“Time to eat!” cried Melville from the door to the kitchen where Poe chopped quail and onions while Stout played God Bless America on the harmonica. The first one to rise was Kafka, “I’m starving”, he said as he rushed to the door pulling up his threadbare hospital trousers.
“It doesn’t matter how much you eat Franz,” Marx chuckled, “you’ll always be starving.” He nodded to Nietzsche, who was fast asleep, and Freud before putting on his jacket, taking a last long drag from a Turkish cigarette he bummed off of a completely disinterested Plath, then left the room to nowhere.
It may take you a week, a month, a year. It may happen in your youth or in your prime, even in the later years. The only way to describe ‘it’ is a sudden realization of something you’ve known all your life. A truth, perhaps the only truth one can ever hang their hat on: no one gets out alive.
Looking back on the days and years, the minutes and careful seconds that compose my life’s trajectory, I am astounded that I am still ‘alive’. Life, as I see it now, is simply an aggregate of moments, split-seconds when you make that final decision to run or stay. And yet, who’s to say the choice was ever yours in the first place? Who am I to tell you anything about your life, or mine, and expect it to make any sense or be decodable?
It’s the great irony of life, how similar we look and yet, how different we can be. I have always believed that gap between us could be filled by the dream long lost in the technological ether, that thing called ‘love’. I sit here now, half dead in time, wondering if I even know what the word means. That’s how fragile things become, like ideas, beliefs, even the foundations of your life start to show their age in ways, with a smile or a tear, you did not expect.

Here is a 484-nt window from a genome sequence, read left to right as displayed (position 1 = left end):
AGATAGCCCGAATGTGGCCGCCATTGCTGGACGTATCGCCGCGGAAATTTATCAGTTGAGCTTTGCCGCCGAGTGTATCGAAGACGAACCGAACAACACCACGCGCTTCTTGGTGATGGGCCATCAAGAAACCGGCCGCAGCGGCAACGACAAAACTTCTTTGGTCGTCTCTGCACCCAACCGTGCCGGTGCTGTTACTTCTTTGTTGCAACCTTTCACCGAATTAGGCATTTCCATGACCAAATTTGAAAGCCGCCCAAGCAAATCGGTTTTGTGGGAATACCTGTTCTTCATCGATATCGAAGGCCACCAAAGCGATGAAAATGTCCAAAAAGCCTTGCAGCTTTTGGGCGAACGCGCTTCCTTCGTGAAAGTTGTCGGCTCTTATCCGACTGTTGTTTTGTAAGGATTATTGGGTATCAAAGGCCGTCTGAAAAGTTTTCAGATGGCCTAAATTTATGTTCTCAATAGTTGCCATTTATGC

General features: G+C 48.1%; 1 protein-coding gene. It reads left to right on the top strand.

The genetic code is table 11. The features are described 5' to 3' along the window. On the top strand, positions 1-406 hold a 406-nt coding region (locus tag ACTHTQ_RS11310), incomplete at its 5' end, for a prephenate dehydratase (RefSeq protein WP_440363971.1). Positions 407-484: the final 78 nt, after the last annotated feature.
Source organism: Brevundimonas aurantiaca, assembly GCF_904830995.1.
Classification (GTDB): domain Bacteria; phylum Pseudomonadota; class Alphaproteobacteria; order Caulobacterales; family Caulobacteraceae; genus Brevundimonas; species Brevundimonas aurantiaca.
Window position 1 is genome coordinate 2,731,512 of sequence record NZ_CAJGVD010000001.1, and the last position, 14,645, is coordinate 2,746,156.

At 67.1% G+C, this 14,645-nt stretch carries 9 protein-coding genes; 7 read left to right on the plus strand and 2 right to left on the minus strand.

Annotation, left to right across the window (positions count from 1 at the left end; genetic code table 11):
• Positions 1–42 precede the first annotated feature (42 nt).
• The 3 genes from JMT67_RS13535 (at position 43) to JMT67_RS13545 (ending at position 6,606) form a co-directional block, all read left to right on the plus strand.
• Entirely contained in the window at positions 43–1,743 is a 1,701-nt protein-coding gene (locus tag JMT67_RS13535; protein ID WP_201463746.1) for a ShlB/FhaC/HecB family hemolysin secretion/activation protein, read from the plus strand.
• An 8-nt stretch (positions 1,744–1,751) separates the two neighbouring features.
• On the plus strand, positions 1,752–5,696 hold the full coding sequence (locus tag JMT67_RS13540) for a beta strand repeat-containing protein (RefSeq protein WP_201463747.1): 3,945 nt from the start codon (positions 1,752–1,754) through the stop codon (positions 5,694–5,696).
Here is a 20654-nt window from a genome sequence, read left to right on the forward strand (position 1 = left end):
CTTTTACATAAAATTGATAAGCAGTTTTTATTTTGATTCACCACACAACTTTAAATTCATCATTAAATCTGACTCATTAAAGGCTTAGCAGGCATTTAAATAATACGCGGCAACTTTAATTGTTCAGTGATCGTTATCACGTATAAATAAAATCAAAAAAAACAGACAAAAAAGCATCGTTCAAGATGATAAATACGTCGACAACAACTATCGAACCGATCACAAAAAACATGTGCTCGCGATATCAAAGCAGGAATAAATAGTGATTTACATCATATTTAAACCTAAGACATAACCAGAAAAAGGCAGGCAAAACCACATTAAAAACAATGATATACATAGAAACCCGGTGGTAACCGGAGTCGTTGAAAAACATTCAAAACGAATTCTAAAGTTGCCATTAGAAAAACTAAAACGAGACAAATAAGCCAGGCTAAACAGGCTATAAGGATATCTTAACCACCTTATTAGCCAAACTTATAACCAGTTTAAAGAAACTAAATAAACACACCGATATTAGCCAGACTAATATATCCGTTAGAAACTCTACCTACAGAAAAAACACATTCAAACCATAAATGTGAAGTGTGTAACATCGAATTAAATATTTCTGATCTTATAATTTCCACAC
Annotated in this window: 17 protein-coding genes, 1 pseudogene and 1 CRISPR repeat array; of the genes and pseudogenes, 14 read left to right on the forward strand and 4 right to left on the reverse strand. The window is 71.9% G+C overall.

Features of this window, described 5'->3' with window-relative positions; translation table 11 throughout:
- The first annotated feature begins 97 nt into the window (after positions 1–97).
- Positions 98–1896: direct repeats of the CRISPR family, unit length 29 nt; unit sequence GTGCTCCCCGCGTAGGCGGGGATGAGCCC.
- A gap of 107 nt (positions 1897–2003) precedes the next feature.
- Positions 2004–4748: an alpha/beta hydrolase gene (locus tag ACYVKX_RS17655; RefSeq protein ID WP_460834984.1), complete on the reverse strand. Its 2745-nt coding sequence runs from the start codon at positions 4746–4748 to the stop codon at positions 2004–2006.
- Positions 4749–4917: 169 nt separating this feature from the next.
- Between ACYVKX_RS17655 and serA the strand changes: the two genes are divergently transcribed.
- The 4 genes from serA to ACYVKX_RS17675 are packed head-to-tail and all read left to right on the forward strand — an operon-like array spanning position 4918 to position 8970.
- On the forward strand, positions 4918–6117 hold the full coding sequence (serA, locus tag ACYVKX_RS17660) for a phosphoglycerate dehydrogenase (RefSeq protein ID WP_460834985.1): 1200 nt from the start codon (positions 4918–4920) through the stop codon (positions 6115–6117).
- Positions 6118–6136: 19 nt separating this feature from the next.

Again, there is only one truth. And as dark as it looks, one only need shed a light on it to see it more clearly and discover that what you thought was the cave of a monster, was a place that you could find shelter from the storm, a little home of your own. The ancient Taoists understood. They shined a big fat light on the subject of death and realized, it’s nothing to be afraid of because it’s the truth of everything. That doesn’t mean the living don’t get to mourn. Everyone grieves, even Chuang-tzu wept at the loss of his wife.
Nope, it’s not the end of the journey one should fear, it’s those moments of mental lightning, where the gods demand you testify for your life, the ones that introduce a deviation from the course that can never be reversed. Again, who’s to say I’m right? Maybe it’s just me, my life that’s had its moments when all you’re eating is a bowl of shit. That’s theoretically possible and I am just trying to say, I know now, it doesn’t really matter.